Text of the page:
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Join bone marrow registry to potentially save life

September 19, 2016

By Michelle Manchir

Denver — Qualified dental professionals can register as potentially life-saving bone marrow donors and learn how to offer their patients the same opportunity at ADA 2016 – America's Dental Meeting.

DKMS We Delete Blood Cancer, an international nonprofit that works with the world's largest network of bone marrow donor centers, will have a table at the ADA 2016 Member Success Center where attendees can, in only a few minutes, register as potential bone marrow donors, which involves some paperwork and a cheek swab.

The nonprofit also offers swab kits for dental offices, so that dentists and dental staff can easily register willing patients into the National Bone Marrow Registry.

ADA 2016 participants can learn more about this at the Member Success Center Booth, or by visiting DKMS.org/dental.

For many blood cancer patients, a bone marrow transplant is the best chance for survival, according to the DKMS We Delete Blood Cancer website.

"For people who are in need of a bone marrow donation, finding a match is the difference between living and dying," said Dr. Steven Conlon, of Grand Rapids, Michigan.

For Dr. Conlon, the issue is personal. His father-in-law, Dr. George Thomas Bowles, died about 10 years ago of acute myelogenous leukemia, not living long enough to get a transplant.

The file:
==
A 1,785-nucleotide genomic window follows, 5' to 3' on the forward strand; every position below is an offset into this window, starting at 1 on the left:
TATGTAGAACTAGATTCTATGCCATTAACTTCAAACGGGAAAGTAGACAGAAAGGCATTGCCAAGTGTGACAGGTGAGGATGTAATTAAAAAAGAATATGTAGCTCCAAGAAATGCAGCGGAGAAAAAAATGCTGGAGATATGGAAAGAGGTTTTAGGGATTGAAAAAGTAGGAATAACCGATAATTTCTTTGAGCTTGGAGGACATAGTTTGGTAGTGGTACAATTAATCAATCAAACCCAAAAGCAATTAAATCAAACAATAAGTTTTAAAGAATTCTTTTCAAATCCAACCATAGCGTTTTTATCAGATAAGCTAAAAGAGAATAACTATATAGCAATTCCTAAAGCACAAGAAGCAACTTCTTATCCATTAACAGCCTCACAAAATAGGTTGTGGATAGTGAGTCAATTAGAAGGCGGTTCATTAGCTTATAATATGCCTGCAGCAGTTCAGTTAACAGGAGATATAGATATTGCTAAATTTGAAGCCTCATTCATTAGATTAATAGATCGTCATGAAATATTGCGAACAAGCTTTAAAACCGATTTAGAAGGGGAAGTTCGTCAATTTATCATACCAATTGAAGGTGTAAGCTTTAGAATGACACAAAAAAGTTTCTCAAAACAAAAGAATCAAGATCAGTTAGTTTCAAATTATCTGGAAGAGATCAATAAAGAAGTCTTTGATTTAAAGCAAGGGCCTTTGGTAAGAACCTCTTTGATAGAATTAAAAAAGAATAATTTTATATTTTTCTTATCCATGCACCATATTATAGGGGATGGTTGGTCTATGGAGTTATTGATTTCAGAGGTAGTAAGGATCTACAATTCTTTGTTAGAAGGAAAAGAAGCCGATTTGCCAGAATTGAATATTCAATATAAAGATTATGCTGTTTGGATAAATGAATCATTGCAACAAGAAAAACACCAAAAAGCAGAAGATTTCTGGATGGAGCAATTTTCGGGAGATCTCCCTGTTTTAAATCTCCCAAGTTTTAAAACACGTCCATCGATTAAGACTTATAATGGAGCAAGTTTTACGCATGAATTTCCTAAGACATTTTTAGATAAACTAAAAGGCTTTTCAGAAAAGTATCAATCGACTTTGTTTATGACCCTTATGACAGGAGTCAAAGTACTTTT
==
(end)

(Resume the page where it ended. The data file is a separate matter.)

Since that time, Dr. Conlon — along with one of his patients, Joel Carter, a leukemia survivor and bone marrow transplant recipient — launched a statewide bone marrow drive along with the Michigan Dental Association and DKMS We Delete Blood Cancer.

The staff in his Grand Rapids office is also trained to discuss the registry with patients during their hygiene visits, and help them become part of the registry, if they wish.

"We've had really good luck with it," said Dr. Conlon, adding that the time it takes to discuss and administer cheek swabs is minimal.

In 2012, the ADA House of Delegates passed a resolution to help member dentists understand the importance of promoting bone marrow matching programs. Res. 162H-2012 states "that the ADA urges members to support participation in the bone marrow matching program by providing appropriate literature in their offices, gathering samples and forwarding them for registration."

Donors must be between 18 and 55 years old, willing to donate to any patient and be in overall good health, according to the DKMS We Delete Blood Cancer website.

For more information about ADA 2016 or to register for the meeting, visit ADA.org/meeting.